Glen Helfand

  • Ryan Thayer, Timemachine 2008, 2010, photogram, 8 x 10”. From the series “Timemachines,” 2010–11.
    picks May 23, 2011

    Ryan Thayer

    The glow of our cell phones and laptops attracts us like moths to a flame––or, in cable TV vampire parlance, we are glamoured by their engineered luminosity. There’s something of that almost supernatural power depicted in Ryan Thayer’s monochromatic photograms of sundry personal electronic devices, objects that emit light but are also capable of making photographs themselves. These items are sleek and of the moment, but technological upgrades will soon render them antiquated. The cameraless impressions that Thayer sears into sheets of lightsensitive paper, however, are fixed, pointing to a

  • Will Yackulic, Smolder, 2010, 
india ink, pencil, oil on unprimed canvas, 11 x 12”.
    picks April 18, 2011

    Will Yackulic

    Aesthetic time frames are elusive in Will Yackulic’s work. Some of this is due to his subject matter: basic geometric forms like tiny pixellike cubes and floating geodesic spheres. Earlier works, mostly on paper, seemed to describe ancient landscapes and allude to meditative tantric drawings. His latest show is touted as a return to oil painting, a medium he has rarely exhibited in. Perhaps he was simply keeping that portion of his practice on the back burner long enough to find a fresh challenge in it.

    Titled “Precision & Precarity,” the exhibition comprises thirteen paintings, all similar in

  • Bull.Miletic, Par Hasard, 2009, still from a black-and-white video, 5 minutes 15 seconds.


    For the past decade, Oslo-based artists Synne Bull (Norwegian) and Dragan Miletic (Yugoslavian) have been working together as Bull.Miletic, producing film- and video-based installations that link the mediating effect of cinema with urban spaces. At Paule Anglim, the former San Francisco residents placed the Eiffel Tower and its Parisian environs at the center of their exhibition, “Mise en abyme.” Visible from the gallery entrance, the iconic French landmark seduces, cast as the protagonist of Par Hasard, 2009, a single-channel video depicting the turn-of-the century marvel in all its evening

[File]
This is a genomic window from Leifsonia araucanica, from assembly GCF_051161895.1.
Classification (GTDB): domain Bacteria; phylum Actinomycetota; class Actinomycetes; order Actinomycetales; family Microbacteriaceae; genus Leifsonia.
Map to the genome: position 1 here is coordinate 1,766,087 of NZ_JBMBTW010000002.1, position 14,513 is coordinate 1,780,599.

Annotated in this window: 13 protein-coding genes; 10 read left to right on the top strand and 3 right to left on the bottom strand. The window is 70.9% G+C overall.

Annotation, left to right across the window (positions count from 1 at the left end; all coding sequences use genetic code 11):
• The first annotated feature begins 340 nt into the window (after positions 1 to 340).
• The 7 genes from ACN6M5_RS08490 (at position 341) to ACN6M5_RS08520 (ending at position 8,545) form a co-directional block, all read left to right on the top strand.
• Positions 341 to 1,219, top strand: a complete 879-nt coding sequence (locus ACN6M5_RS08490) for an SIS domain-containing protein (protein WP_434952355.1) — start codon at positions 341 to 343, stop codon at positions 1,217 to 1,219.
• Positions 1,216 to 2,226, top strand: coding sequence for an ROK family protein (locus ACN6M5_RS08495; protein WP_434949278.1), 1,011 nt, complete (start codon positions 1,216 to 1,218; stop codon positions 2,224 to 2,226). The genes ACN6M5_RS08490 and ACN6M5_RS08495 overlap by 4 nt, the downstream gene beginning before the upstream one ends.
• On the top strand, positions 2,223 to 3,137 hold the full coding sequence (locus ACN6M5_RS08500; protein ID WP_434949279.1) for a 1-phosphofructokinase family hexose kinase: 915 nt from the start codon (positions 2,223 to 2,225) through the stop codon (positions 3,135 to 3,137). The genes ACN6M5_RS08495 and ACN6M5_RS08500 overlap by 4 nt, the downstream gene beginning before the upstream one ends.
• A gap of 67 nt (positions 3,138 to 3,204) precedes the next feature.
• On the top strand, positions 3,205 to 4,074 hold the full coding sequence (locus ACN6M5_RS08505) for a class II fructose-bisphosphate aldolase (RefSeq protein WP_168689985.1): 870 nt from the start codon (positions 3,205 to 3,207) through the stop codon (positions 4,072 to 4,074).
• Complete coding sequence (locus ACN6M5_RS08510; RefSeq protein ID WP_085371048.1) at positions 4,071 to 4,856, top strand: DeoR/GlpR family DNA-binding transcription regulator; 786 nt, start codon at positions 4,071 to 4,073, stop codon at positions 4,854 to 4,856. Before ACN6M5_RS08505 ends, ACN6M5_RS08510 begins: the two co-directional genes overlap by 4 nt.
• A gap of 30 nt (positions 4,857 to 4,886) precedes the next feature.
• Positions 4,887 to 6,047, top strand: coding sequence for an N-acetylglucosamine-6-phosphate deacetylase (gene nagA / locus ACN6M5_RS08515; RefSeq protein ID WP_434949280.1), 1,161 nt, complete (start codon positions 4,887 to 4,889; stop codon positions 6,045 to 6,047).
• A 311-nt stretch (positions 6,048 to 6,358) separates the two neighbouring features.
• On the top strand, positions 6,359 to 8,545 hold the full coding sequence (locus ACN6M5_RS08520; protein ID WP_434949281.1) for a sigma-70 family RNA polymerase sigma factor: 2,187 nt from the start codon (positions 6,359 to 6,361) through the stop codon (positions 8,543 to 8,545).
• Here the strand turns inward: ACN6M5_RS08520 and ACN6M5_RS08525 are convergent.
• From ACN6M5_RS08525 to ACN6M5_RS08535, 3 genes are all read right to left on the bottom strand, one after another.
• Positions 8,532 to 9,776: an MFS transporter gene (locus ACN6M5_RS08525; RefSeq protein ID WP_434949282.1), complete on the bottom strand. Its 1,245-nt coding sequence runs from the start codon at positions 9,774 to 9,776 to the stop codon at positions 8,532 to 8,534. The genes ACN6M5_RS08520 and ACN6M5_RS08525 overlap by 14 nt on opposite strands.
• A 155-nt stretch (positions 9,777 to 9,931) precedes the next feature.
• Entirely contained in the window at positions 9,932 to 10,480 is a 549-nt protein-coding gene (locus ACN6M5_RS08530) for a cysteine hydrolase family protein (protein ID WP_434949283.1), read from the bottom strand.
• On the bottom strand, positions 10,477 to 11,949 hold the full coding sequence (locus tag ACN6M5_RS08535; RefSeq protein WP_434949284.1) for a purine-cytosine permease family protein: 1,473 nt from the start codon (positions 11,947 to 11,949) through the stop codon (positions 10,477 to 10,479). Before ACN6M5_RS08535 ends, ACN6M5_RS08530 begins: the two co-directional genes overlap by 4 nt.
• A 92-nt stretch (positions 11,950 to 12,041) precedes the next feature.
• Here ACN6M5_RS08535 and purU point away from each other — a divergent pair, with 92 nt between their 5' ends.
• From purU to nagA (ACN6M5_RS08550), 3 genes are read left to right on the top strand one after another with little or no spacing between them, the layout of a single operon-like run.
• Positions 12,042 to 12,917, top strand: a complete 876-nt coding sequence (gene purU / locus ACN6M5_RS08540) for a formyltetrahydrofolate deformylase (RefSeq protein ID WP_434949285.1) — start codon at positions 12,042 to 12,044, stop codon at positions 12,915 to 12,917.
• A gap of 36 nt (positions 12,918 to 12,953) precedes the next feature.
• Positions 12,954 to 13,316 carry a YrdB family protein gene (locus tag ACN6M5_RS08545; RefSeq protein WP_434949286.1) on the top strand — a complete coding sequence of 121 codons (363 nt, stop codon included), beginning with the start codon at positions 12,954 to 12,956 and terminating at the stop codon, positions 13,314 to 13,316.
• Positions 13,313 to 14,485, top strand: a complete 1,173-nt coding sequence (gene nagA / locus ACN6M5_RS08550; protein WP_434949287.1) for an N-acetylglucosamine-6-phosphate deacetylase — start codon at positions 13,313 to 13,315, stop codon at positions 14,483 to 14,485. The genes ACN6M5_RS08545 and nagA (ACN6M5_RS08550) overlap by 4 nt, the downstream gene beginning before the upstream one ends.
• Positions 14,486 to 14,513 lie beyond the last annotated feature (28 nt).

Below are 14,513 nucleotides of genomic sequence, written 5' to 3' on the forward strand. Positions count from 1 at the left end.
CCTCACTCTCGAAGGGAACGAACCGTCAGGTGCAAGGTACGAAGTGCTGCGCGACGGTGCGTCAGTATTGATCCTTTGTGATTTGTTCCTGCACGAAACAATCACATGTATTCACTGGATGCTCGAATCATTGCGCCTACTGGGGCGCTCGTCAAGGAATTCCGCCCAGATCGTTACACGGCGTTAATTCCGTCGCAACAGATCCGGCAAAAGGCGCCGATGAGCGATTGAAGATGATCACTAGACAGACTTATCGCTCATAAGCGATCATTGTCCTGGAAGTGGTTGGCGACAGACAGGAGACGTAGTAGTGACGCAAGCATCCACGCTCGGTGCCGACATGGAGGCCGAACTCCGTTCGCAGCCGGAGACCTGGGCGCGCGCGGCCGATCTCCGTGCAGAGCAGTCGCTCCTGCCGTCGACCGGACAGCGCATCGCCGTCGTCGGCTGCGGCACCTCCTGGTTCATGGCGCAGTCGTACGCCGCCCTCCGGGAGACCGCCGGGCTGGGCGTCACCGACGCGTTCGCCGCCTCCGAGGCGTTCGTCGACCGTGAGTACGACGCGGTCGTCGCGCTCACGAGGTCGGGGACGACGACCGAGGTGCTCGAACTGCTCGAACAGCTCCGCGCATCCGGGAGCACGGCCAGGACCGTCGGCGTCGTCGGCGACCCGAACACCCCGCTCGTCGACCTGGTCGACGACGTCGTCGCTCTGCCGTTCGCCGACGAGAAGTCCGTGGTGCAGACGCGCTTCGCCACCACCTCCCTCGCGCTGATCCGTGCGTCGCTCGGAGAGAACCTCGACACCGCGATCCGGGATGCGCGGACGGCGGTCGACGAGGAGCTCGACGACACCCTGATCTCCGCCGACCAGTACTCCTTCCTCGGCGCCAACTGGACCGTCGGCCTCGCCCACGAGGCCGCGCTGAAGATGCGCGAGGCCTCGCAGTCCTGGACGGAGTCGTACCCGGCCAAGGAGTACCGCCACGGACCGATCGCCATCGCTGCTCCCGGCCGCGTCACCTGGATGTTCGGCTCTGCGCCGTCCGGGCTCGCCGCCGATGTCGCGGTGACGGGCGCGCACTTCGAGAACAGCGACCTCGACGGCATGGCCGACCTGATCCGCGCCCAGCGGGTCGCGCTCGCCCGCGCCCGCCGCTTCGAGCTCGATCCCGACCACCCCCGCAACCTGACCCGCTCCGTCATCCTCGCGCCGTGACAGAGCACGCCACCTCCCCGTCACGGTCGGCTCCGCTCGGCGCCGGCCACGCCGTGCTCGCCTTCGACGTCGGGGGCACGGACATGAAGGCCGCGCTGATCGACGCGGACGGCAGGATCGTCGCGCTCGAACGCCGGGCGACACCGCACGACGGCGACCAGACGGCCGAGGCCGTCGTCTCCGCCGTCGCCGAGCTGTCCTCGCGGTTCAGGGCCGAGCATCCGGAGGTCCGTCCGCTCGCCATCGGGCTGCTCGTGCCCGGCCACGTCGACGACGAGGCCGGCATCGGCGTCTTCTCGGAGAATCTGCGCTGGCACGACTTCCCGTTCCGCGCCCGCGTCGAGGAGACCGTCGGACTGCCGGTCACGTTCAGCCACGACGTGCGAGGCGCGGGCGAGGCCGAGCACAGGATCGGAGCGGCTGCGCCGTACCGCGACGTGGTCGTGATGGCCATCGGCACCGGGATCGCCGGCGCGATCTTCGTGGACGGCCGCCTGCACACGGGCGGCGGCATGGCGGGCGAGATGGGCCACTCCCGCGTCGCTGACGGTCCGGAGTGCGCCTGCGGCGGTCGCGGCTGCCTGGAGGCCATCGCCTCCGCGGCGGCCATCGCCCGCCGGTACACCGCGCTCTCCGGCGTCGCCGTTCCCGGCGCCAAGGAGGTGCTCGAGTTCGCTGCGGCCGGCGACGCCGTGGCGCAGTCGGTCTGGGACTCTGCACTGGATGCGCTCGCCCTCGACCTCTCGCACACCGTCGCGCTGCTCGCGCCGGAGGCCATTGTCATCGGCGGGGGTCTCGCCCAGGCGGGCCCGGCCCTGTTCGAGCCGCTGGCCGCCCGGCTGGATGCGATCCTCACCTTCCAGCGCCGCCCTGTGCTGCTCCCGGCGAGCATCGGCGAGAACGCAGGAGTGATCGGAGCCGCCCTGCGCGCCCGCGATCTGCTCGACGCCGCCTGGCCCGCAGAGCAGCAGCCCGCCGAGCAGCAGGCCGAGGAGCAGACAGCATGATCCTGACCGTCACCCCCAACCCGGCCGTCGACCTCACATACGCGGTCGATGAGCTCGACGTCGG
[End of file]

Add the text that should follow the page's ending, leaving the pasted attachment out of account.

• Ingrid Calame, Perry Street Wading Pool, Buffalo, New York, #2, 2010, pigment on wall, 38 x 23’.
    picks February 09, 2011

    Ingrid Calame

    Contours of stains, splotches, and cracks lifted from concrete floor and asphalt pavement form a consistent foundation of Ingrid Calame’s work; its success is also rooted in the links it creates between one unlikely site and another. Perry Street Projects Wading Pool, Buffalo, New York #2, 2010, the grand, understated wall drawing at the heart of this exhibition, is a vast transcription of the cracks in an arid swimming pool at an ill-fated Buffalo housing project. As always, Calame tilts her horizontal subject matter upward to reorient its meaning. Here, by applying blue and red powdered pigments

  • Geoffrey Chadsey, Portrait (Pink Beak), 2010, watercolor pencil on Mylar, 
36 x 34”.
    picks January 21, 2011

    Geoffrey Chadsey

    In the startling series of watercolor pencil drawings exhibited in this show, Geoffrey Chadsey depicts characters that embody an uncanny, unbalanced mishmash of malleable flesh and warped psyche. These are figures with questionable fashion sensibilities and rock-star ambitions, who shift between genders, time frames, and, in some instances, species. Made using a rendering technique that echoes the dense curving and parallel lines used in engraved likenesses of presidents on paper money––or, more broadly, a plastic surgeon’s felt-tipped notations on bare pre-op skin––the nearly life-size figures

  • Sara VanDerBeek, Gwangju, 2010, color photograph, 30 1/8 x 19”.
    picks December 16, 2010

    Sara VanDerBeek

    In an installation that recalls an elliptical rebus, the fourteen photographs in Sara VanDerBeek’s first West Coast solo show are infused with dusky, steely blue color schemes and simple geometric forms that suggest vast artistic and celestial arenas—modernist sculpture, American poetry, the cosmos. Recurrent images of arrowlike angles (a blue neon sign in Gwangju [all works 2010]; a Walker Evans–ish print of a pitched-roof building turned on its side in Druid Hill) gently direct the viewer’s gaze and attention from one work to the next, compounding poetic juxtapositions that are at once absorbing